• The _type name can no longer be combined with the _id to form the _uid field. The _uid field has become an alias for the _id field.
  • New indices no longer support the old-style of parent/child and should use the join field instead.
  • The _default_ mapping type is deprecated.
  • In 6.7, the index creation, index template, and mapping APIs support a query string parameter (include_type_name) which indicates whether requests and responses should include a type name. It defaults to true, and should be set to an explicit value to prepare to upgrade to 7.0. Not setting include_type_name will result in a deprecation warning. Indices which don’t have an explicit type will use the dummy type name _doc.
Elasticsearch 7.x
  • Specifying types in requests is deprecated. For instance, indexing a document no longer requires a document type. The new index APIs are PUT {index}/_doc/{id} in case of explicit ids and POST {index}/_doc for auto-generated ids. Note that in 7.0, _doc is a permanent part of the path, and represents the endpoint name rather than the document type.
  • The include_type_name parameter in the index creation, index template, and mapping APIs will default to false. Setting the parameter at all will result in a deprecation warning.
  • The _default_ mapping type is removed.
Elasticsearch 8.x
  • Specifying types in requests is no longer supported.
  • The include_type_name parameter is removed.

Migrating multi-type indices to single-typeedit

The Reindex API can be used to convert multi-type indices to single-type indices. The following examples can be used in Elasticsearch 5.6 or Elasticsearch 6.x. In 6.x, there is no need to specify index.mapping.single_type as that is the default.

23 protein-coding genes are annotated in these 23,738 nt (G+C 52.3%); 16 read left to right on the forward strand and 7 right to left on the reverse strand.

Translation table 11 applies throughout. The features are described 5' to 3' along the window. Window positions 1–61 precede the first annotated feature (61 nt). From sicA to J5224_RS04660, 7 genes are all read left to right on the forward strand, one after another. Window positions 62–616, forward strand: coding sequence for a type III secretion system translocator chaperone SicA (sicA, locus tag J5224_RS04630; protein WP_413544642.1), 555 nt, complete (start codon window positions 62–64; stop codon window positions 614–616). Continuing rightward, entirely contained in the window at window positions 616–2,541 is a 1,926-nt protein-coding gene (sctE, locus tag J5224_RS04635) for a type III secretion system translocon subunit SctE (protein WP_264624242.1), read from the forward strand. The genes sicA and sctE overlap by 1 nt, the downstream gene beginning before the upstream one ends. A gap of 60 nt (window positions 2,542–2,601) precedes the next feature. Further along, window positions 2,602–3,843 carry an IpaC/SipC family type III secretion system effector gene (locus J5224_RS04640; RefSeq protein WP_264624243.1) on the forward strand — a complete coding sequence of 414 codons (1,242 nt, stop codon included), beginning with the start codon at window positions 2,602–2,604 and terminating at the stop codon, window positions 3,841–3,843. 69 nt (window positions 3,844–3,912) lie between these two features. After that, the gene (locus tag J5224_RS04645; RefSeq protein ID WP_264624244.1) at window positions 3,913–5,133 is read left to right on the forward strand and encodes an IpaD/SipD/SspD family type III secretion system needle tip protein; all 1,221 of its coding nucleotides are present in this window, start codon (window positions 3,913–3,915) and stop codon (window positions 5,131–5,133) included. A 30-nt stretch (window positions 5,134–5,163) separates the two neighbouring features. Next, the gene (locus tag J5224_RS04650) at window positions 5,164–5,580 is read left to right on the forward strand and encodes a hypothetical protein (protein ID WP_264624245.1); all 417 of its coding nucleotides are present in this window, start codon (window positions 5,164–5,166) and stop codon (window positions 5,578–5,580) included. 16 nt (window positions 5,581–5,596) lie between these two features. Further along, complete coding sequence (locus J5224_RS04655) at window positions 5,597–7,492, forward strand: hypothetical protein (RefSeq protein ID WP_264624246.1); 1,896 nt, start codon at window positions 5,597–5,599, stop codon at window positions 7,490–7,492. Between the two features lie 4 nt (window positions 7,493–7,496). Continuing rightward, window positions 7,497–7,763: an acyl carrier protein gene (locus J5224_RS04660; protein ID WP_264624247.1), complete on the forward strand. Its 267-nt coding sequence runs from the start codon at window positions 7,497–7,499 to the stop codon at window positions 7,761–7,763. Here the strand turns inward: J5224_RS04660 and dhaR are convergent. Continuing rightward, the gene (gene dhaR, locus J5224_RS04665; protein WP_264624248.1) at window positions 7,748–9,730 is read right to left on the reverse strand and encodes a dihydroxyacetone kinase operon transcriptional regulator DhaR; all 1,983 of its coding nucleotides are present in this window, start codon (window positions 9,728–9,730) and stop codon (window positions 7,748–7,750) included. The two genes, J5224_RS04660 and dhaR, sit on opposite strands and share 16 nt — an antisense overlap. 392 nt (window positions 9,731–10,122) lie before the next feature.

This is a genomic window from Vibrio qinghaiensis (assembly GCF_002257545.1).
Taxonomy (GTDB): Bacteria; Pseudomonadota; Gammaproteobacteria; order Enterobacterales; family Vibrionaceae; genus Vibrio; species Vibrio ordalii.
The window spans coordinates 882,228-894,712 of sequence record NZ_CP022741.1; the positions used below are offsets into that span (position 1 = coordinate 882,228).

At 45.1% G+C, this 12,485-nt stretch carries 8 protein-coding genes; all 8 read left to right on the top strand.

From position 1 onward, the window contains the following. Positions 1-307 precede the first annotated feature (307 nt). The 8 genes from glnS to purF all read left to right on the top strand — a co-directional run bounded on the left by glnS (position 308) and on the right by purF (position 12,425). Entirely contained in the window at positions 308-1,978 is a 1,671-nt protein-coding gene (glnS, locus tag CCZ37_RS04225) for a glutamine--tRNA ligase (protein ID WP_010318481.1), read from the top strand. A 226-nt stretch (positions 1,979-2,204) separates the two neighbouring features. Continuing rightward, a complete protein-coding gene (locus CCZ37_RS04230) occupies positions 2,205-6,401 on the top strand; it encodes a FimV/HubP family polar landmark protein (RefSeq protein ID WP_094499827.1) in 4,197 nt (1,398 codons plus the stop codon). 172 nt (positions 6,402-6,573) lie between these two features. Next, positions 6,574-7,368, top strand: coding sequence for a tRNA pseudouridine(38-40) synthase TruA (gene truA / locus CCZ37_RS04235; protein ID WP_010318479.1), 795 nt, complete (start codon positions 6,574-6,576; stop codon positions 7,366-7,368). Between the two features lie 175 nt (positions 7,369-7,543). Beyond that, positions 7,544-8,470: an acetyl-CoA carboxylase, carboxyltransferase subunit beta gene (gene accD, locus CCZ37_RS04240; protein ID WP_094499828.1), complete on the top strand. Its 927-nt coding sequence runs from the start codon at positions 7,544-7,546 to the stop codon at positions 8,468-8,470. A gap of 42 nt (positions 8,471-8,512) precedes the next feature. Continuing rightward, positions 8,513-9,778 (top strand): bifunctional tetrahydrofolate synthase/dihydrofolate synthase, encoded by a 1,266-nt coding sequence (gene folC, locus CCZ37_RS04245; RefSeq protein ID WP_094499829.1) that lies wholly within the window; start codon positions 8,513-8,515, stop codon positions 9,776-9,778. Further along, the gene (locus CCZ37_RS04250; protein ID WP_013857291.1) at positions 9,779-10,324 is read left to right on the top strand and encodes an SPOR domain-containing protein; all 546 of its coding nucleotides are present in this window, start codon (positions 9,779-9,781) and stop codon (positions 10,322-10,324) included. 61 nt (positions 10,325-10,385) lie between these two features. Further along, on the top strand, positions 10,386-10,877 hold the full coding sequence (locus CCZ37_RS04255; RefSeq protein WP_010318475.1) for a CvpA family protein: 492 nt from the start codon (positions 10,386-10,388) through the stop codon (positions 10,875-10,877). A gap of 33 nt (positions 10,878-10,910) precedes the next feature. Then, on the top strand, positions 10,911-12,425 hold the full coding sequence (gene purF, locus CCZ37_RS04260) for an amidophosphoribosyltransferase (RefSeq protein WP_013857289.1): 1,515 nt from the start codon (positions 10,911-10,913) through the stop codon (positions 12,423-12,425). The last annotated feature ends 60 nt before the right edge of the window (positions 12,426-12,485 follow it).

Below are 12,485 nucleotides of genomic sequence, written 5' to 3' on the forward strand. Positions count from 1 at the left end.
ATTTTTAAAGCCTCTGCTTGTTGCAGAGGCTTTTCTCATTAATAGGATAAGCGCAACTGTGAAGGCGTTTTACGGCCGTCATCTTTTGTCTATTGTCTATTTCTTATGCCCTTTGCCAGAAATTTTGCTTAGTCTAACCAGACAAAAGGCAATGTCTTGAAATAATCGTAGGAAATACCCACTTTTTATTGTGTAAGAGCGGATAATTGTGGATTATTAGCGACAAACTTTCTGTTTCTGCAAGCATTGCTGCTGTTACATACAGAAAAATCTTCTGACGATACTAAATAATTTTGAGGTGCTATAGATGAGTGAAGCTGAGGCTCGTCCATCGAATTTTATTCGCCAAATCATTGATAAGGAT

Index per document typeedit

This first example splits our twitter index into a tweets index and a users index:

PUT users
{
  "settings": {
    "index.mapping.single_type": true
  },
  "mappings": {
    "_doc": {
      "properties": {
        "name": {
          "type": "text"
        },
        "user_name": {
          "type": "keyword"
        },
        "email": {
          "type": "keyword"
        }
      }
    }
  }
}

PUT tweets
{
  "settings": {
    "index.mapping.single_type": true
  },
  "mappings": {
    "_doc": {
      "properties": {
        "content": {
          "type": "text"
        },
        "user_name": {
          "type": "keyword"
        },
        "tweeted_at": {
          "type": "date"
        }
      }
    }
  }
}

POST _reindex
{
  "source": {
    "index": "twitter",
    "type": "user"
  },
  "dest": {
    "index": "users"
  }
}

POST _reindex
{
  "source": {
    "index": "twitter",
    "type": "tweet"
  },
  "dest": {
    "index": "tweets"
  }
}

Custom type fieldedit

This next example adds a custom type field and sets it to the value of the original _type. It also adds the type to the _id in case there are any documents of different types which have conflicting IDs:

PUT new_twitter
{
  "mappings": {
    "_doc": {
      "properties": {
        "type": {
          "type": "keyword"
        },
        "name": {
          "type": "text"
        },
        "user_name": {
          "type": "keyword"
        },
        "email": {
          "type": "keyword"
        },
        "content": {
          "type": "text"
        },
        "tweeted_at": {
          "type": "date"
        }
      }